Hyalophora cecropia eggs from the first two pairings have begun to hatch. We discuss our thoughts on what host plants we are considering to use for this year's rearing.
After two whole weeks, the eggs from the first two pairings (5/29) have finally begun to hatch. Nearly a hundred of the eggs from the larger of the two females and 20-30 from the smaller one hatched in the early morning. The hairy black larvae were full of energy and crawling around the petri for quite some time before we first saw them. Interestingly, it seems just from the eye that the larvae from the larger female are slightly larger than the one from the smaller female, and perhaps the eggs were slightly larger on average too. We have also noticed in the past that larger females not only laid more eggs, but had slightly larger ones as well (for some other Saturniids and Sphingids too).
As always, choosing the host plant for these larvae has always required quite a lot of thought over the years. We tend to choose whatever is the most convenient/abundant or what seems to be a commonly used/preferred host. To summarize, the first two years in California we used a non-native plum (Prunus) and apple (Malus) because we didn’t really have much else in their non-native range, which worked pretty well. Last year, here in Ithaca, we used wild black cherry (Prunus serotina) and Norway maple (Acer platanoides, an invasive maple variety). Serotina worked very well, which is consistent with what a lot of people who have reared this species have reported, but was rather inconvenient for us to get. The platanoides was not nearly as good, which was surprising since maples are supposedly one of the most commonly used hosts in the northeast and are extremely abundant here, though this was a non-native variety.
This year, we plan to stick with hosts that are abundant and close to where we live so we can sleeve them (that means no serotina). The platanoides didn’t work too well last year, but we aren’t ready to give up on maples yet, since we suspect the variety really matters. Boxelder maple (Acer negundo) is the other maple variety that is extremely abundant here, and is a native, much more vigorously growing tree. Vigorous plants typically make great hosts, and since it would be convenient for us to sleeve larvae on, we decided to give it a try.
We kept the larvae from the two pairings separate in plastic boxes and gave each a cutting of boxelder. To our surprise, the larvae crawled from the petri dishes onto the cuttings all by themselves and began feeding almost immediately. Believe or not, this doesn't actually happen too often with Saturniid larvae we have reared in the past. They usually wander around restlessly for at least a few hours and can take up to a full day to initiate feeding. The fact that they were so receptive of the boxelder is definitely a really, really good sign (they certainly were not like this with the platanoides). Perhaps this is indeed one of the most commonly used hosts for this species here.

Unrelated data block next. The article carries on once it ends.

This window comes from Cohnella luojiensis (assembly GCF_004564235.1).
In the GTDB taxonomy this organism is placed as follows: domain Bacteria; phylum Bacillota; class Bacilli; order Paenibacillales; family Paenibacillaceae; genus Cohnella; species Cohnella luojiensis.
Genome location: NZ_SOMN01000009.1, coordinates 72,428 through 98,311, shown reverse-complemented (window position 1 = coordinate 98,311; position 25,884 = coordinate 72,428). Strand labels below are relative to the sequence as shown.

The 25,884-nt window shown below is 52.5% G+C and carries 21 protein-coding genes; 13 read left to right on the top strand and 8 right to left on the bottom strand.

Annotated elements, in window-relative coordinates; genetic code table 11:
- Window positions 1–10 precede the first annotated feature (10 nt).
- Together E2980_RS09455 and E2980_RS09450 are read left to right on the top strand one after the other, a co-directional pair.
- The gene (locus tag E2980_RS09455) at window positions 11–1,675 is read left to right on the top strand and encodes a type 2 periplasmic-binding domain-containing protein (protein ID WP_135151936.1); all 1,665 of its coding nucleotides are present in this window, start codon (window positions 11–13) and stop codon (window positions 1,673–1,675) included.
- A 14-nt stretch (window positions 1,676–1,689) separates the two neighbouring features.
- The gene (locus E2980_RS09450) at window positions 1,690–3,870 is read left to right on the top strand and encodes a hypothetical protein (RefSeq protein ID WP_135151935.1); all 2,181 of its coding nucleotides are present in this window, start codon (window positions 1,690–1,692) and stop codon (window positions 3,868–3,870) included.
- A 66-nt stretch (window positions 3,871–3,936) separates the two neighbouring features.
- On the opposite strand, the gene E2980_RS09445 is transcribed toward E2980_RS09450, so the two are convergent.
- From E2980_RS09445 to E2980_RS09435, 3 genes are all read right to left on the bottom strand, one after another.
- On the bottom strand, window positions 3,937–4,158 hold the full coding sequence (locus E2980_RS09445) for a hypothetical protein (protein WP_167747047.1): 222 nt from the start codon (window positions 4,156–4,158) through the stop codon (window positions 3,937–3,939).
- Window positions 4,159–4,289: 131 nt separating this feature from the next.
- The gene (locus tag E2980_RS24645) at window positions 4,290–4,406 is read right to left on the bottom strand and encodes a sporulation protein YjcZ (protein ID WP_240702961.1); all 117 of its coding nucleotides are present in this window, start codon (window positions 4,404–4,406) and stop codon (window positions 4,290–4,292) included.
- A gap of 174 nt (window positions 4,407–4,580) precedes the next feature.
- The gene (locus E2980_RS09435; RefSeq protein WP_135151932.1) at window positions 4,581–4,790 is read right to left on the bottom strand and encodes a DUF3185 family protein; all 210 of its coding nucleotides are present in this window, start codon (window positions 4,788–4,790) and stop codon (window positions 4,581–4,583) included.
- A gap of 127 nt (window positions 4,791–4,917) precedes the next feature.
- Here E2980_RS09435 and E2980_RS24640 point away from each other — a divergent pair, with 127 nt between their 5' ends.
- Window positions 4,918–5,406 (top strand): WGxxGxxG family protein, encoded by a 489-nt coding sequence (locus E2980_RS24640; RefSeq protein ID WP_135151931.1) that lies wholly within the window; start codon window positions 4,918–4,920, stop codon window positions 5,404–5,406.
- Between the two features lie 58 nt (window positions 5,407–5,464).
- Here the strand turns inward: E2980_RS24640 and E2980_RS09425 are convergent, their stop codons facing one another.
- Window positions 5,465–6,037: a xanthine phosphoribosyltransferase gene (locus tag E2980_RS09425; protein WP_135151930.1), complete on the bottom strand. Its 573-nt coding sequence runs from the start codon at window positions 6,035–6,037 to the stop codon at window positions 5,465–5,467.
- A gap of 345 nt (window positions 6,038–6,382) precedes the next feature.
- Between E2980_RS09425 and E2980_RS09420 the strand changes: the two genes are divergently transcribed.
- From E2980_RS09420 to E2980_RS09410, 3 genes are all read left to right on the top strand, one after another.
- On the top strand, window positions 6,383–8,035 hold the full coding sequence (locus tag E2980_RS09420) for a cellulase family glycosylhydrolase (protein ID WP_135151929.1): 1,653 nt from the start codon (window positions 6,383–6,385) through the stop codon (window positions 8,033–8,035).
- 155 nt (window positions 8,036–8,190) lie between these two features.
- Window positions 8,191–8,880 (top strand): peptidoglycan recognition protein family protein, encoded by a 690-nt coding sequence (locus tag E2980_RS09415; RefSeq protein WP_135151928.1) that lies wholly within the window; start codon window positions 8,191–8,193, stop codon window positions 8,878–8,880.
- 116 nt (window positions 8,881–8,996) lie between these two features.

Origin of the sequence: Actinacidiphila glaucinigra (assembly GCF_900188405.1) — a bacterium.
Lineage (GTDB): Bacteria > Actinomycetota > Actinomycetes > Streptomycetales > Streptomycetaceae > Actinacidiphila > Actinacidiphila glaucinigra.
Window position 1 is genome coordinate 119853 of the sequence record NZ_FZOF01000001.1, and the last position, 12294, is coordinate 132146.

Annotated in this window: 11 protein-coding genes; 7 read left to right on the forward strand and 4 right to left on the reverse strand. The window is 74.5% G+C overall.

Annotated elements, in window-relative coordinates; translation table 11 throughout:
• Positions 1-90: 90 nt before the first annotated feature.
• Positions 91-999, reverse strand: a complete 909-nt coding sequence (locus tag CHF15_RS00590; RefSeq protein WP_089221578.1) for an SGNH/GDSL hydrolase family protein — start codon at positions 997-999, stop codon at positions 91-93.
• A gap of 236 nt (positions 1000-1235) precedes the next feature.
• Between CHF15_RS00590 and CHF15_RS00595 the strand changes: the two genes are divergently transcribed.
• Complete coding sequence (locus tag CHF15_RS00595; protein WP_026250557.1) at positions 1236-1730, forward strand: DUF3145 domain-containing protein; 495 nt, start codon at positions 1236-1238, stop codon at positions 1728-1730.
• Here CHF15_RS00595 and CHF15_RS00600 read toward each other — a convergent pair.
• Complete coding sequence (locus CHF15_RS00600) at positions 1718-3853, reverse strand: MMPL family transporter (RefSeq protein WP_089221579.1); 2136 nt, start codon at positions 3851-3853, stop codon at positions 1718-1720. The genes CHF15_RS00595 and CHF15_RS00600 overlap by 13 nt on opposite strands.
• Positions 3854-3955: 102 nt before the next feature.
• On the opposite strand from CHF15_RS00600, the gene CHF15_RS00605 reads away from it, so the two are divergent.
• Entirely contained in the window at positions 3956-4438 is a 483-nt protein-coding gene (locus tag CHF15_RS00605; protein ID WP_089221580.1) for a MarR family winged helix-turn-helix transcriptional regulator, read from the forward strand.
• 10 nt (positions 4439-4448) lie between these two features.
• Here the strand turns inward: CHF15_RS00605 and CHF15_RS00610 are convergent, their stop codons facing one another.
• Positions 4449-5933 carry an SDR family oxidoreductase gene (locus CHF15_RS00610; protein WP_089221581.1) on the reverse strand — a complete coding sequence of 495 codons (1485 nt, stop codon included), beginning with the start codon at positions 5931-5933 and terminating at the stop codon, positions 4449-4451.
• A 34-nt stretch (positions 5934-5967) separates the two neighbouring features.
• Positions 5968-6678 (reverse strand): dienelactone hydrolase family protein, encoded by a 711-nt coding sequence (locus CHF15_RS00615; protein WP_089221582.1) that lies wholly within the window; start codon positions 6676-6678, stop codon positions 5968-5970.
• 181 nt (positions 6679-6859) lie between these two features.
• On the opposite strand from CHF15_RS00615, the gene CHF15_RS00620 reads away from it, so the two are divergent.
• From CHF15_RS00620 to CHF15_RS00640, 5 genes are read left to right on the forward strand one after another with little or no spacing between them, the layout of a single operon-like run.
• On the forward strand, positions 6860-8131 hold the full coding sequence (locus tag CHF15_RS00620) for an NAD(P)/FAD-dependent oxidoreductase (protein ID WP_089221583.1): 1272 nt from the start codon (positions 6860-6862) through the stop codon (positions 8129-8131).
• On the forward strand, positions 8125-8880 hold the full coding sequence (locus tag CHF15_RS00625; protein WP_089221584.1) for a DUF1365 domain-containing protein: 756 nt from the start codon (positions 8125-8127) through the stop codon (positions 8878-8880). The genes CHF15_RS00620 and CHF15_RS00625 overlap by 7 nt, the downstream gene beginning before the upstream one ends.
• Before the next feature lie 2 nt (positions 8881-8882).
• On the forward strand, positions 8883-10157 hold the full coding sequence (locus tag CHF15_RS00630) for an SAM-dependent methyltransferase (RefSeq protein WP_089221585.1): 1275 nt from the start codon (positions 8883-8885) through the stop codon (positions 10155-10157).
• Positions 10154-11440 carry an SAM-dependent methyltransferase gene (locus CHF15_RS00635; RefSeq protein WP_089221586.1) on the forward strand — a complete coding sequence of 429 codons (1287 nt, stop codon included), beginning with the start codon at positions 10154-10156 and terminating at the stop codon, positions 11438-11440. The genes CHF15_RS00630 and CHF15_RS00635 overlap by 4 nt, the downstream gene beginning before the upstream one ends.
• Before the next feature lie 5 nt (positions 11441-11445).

By evening, the larvae had all settled comfortably onto the boxelder cutting and had formed loose aggregations. There was already an impressive amount feeding damage and frass in the container just from the past couple of hours and the larvae had already grown a bit. Boxelder may become our new favorite at this rate. We will probably keep them in boxes just for a little bit to get them started and will probably transfer them onto outdoor sleeves soon when the weather is better (it's been a rainy week here in Ithaca).
Alan Liang is a student at Cornell University in Ithaca, New York pursuing an undergraduate degree in entomology. He is co-owner and a main contributor of the Liang Insects blog and photographs.
Ithaca, New York
This timeline is a series of daily posts recording our observations and experiences with various insects (primarily Lepidoptera) around the Cornell University campus in Ithaca, New York, starting from the time we moved here in 2017. As this is a personal blog, we try to keep collections/rearings for university research and course work to a minimum, and mainly focus on just the species we catch and raise for our own fun and interest. Posts prior to this time can be viewed at Timeline 2012-2017: Albany, California, though there is occasionally some crossover when we have returned home during breaks or reared stock derived from home (see Albany, California Updates).
July 2020 (1)
August 2019 (2)
July 2019 (35)
June 2019 (46)
May 2019 (20)
March 2019 (1)
January 2019 (1)
September 2018 (1)*
August 2018 (9)*
July 2018 (11)*
June 2018 (22*)
May 2018 (18)*
April 2018 (2)*
January 2018 (6)
December 2017 (5)
November 2017 (1)
October 2017 (5)
September 2017 (26)
August 2017 (19)
*Currently, a significant portion of 2018 posts are missing. The notes/photos for this time period are saved on our personal files but the posts were never built due to a busy schedule that year. We are still actively building these posts when we have the time.
Full Species List
(Alphabetical by scientific name)
- Not every species we encounter is necessarily presented on this site, rather a selection of those that were of particular interest to us and that we felt were worth documenting.
- We can't guarantee that all species have been identified accurately, particularly taxa we are not as familiar with.
Battus philenor hirsuta
Liminitis arthemis arthemis
Limenitis arthemis astyanax
Papilio polyxenes asterius
Papilio polyxenes asterius × Papilio zelicaon
Albany, California Updates